A castle may have existed in Clitheroe since 1102, predating the present one. This was a time of much strife in Lancashire- King William II and King Henry I (the sons of William the Conqueror), had to contend with not only keeping the native Saxons under their rule, but repeated attacks from the lowland Scots. In 1138 William Fitzduncan, the nephew of King David of Scotland, led a Scottish force into Lancashire. The defence of Lancashire was organized by the de Lacy family, and this is the family that is responsible for the building of the present castle. The castle keep that we see today, together with a fortified chapel dedicated to St. Michael were constructed in 1186. The castle is of a motte and bailey type, the outlying bailey area can still be seen, but its buildings (including the chapel) are no longer present.
The castle was built on a rocky limestone outcrop. It is still quite a climb from base to the top, so we know it would be a naturally defendable position. The medieval keep that we see today is very small, the second smallest in the country. It consisted of three floors connected by a spiral staircase. The staircase is now inaccessible, but the surrounding turret and its loopholes can be seen from the outside, leading to the flagpole on top. We enter on the ground floor through some very enlarged loopholes. Before us we can immediately see an unusual inset stone area that looks somewhat like a fireplace. The ground floor would have been used for storage, and would only be accessible by a trapdoor from above. Large stone rectangular slots can clearly be seen that would have held the floor beams for the above story. On the next floor we can see the entrance to the spiral stair case (covered by a modern door) and some impressive doorways, including the main entrance to the keep. This floor would have been the where the main activity of the keep would take place. Today many of the loopholes have been widened considerably to allow much more light into the whole building. The top floor above would have been a bedroom, and above this would have been the battlements. The curtain wall directly outside the keep is thought to be original and there are great views from this vantage point.
The castle has had a part to play in both local and national history. In 1349 Whalley Abbey got control of the chapel, considerably expanding the abbey’s influence over Lancashire as the chapel had jurisdiction over areas including Clitheroe,Pendle, Rossendale, Ramsgreave,Trawden, Bowland and Hoddlesden. During the War of the Roses Henry VI was captured in Lancashire and imprisoned at the castle in 1464, before being taken to London. During the Civil War, Royalist forces under the command of Prince Rupert occupied the castle until his defeat at Marston Moor in 1644. Soon after in 1649 Parliament ordered the castle to be ruined so that it was no longer effectively defendable- a fate that happened to many strongholds throughout the country. The castle continued to be the administrative base for a large part of East Lancashire up until the early 1800s.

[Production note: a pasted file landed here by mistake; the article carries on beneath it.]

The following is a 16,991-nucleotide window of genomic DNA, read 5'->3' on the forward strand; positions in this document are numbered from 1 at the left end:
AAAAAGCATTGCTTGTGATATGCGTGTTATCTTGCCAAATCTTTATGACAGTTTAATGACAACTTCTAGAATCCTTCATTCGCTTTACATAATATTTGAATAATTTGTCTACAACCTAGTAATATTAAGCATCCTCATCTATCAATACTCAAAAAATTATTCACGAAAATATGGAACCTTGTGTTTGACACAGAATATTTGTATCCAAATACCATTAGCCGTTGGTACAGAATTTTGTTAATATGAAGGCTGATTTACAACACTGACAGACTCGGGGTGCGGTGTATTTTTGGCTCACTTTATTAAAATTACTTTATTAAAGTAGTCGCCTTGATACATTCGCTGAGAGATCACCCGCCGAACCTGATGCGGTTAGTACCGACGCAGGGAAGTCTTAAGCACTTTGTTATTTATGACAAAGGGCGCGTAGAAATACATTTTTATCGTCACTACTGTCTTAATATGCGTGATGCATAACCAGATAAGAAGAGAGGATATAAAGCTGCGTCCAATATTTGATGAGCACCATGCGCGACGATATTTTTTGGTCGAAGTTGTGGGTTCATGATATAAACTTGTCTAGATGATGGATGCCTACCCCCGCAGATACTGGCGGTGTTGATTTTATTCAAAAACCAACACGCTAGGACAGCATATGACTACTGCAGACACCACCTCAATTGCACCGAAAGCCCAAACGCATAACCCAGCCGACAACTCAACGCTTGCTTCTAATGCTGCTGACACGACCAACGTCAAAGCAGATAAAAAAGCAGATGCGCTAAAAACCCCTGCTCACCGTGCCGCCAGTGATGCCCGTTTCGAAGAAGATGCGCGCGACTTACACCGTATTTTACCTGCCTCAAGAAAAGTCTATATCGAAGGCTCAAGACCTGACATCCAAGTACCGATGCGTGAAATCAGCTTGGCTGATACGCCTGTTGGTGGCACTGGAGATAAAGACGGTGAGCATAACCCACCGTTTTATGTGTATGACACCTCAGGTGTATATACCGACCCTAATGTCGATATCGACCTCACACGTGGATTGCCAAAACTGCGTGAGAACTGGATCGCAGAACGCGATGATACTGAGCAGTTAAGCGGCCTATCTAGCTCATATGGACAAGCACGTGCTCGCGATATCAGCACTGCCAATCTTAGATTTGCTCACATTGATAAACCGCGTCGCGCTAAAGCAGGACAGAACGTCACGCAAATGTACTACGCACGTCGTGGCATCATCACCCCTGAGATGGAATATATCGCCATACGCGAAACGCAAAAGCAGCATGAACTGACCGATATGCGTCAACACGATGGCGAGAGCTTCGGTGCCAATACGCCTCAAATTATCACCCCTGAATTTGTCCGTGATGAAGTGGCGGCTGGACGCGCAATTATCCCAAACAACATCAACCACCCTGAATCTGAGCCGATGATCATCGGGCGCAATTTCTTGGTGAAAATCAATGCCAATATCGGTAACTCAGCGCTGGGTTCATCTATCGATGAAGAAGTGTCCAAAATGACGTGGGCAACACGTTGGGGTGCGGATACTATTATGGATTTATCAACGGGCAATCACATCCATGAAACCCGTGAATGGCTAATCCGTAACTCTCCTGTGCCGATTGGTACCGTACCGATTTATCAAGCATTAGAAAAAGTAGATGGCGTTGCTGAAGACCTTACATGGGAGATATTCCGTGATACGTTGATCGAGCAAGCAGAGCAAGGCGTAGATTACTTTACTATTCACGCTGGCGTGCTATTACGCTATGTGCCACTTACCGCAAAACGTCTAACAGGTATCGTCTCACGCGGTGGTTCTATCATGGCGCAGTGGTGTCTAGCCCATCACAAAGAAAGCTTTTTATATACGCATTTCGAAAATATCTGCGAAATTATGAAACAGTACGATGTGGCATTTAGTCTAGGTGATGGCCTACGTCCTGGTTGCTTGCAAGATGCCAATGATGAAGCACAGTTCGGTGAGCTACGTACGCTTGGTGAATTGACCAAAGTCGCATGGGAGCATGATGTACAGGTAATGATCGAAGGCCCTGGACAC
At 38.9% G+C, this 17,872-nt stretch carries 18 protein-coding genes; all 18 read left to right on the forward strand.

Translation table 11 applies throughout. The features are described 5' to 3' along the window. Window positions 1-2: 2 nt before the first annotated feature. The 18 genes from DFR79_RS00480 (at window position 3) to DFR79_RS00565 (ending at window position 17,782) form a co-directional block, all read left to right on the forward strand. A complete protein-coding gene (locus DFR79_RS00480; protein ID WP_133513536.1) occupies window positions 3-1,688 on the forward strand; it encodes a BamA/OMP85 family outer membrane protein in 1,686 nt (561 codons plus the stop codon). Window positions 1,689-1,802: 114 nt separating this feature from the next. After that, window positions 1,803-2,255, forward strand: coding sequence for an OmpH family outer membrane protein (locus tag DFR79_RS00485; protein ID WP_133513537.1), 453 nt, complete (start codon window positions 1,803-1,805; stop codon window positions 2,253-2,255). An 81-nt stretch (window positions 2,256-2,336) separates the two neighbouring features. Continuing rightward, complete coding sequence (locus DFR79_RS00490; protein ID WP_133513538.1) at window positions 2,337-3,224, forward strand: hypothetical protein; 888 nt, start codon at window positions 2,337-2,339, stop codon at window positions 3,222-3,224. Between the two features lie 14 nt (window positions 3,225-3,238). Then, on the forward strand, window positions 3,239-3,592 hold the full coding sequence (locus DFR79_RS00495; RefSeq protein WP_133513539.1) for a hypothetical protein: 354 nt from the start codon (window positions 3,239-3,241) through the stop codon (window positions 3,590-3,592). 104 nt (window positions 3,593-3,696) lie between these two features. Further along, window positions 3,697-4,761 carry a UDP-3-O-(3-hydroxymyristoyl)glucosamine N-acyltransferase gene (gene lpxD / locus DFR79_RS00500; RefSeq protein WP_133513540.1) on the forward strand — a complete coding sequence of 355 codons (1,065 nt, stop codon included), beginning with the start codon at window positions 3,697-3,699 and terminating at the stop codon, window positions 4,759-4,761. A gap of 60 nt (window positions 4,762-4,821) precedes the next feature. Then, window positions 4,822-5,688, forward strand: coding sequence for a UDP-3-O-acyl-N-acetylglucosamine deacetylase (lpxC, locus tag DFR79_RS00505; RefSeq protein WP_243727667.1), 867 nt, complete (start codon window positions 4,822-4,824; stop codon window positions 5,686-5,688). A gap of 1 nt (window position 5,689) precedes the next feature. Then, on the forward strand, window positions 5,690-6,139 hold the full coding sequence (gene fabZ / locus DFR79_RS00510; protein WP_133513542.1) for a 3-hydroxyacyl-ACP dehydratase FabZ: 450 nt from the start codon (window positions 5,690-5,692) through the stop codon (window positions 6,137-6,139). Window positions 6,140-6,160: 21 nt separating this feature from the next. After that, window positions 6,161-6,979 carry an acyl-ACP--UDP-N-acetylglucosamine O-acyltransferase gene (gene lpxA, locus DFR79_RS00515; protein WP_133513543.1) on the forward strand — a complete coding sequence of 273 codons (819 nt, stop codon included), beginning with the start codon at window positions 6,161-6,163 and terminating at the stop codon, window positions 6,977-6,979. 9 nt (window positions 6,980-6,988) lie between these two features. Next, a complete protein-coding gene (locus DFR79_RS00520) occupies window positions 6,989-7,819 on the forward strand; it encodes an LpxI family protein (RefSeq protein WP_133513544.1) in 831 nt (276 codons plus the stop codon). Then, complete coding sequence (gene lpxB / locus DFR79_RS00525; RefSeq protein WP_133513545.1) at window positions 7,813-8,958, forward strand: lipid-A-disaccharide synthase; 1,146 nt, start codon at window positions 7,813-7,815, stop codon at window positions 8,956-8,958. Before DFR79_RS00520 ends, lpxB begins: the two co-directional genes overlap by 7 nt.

Today, only the keep and the walls around it are all that’s left of medieval times. The buildings in the bailey grounds date from the Georgian period. In Castle House is Clitheroe Castle Museum, which has extensive displays of the geology of the area as well as the human history of the Clitheroe region, stretching from the prehistoric to the present day. The museum and castle grounds are open daily.
The medieval keep and the surrounding grounds are free to visit. There is a small charge for the museum, which also has a shop, café and gallery.
Site visited by A. and S. Bowden 2013
Parking: Clitheroe has many car parks. Just head up hill from any of them to reach the castle.
References Clitheroe Castle, A Guide, David Best, 2006, Carnegie Publishing
A Short History of Clitheroe in Lancashire in Lancashire, David Best, 1988, Carnegie Press
Journeys Through Brigantia, Volume 9, The Ribble Valley, John and Phillip Dixon, 1993, Aussteiger Publications
The Castles and Tower Houses of Lancashire and Cheshire, Mike Salter, 2001, Folly Publications